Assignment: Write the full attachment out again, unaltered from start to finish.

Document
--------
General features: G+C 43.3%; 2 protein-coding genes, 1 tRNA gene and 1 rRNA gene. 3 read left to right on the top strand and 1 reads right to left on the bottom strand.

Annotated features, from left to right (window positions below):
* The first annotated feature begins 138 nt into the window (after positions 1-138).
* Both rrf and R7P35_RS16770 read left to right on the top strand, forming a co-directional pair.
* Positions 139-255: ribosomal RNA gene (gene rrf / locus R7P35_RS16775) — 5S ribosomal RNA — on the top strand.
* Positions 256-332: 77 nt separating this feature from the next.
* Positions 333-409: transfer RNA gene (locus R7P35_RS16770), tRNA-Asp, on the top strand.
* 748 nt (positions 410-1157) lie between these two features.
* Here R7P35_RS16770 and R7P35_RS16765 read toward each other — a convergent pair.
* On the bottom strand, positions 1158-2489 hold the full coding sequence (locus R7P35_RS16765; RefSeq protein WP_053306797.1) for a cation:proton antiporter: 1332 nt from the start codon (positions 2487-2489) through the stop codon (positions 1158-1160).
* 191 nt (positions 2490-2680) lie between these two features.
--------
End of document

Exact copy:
General features: G+C 43.3%; 2 protein-coding genes, 1 tRNA gene and 1 rRNA gene. 3 read left to right on the top strand and 1 reads right to left on the bottom strand.

Annotated features, from left to right (window positions below):
* The first annotated feature begins 138 nt into the window (after positions 1-138).
* Both rrf and R7P35_RS16770 read left to right on the top strand, forming a co-directional pair.
* Positions 139-255: ribosomal RNA gene (gene rrf / locus R7P35_RS16775) — 5S ribosomal RNA — on the top strand.
* Positions 256-332: 77 nt separating this feature from the next.
* Positions 333-409: transfer RNA gene (locus R7P35_RS16770), tRNA-Asp, on the top strand.
* 748 nt (positions 410-1157) lie between these two features.
* Here R7P35_RS16770 and R7P35_RS16765 read toward each other — a convergent pair.
* On the bottom strand, positions 1158-2489 hold the full coding sequence (locus R7P35_RS16765; RefSeq protein WP_053306797.1) for a cation:proton antiporter: 1332 nt from the start codon (positions 2487-2489) through the stop codon (positions 1158-1160).
* 191 nt (positions 2490-2680) lie between these two features.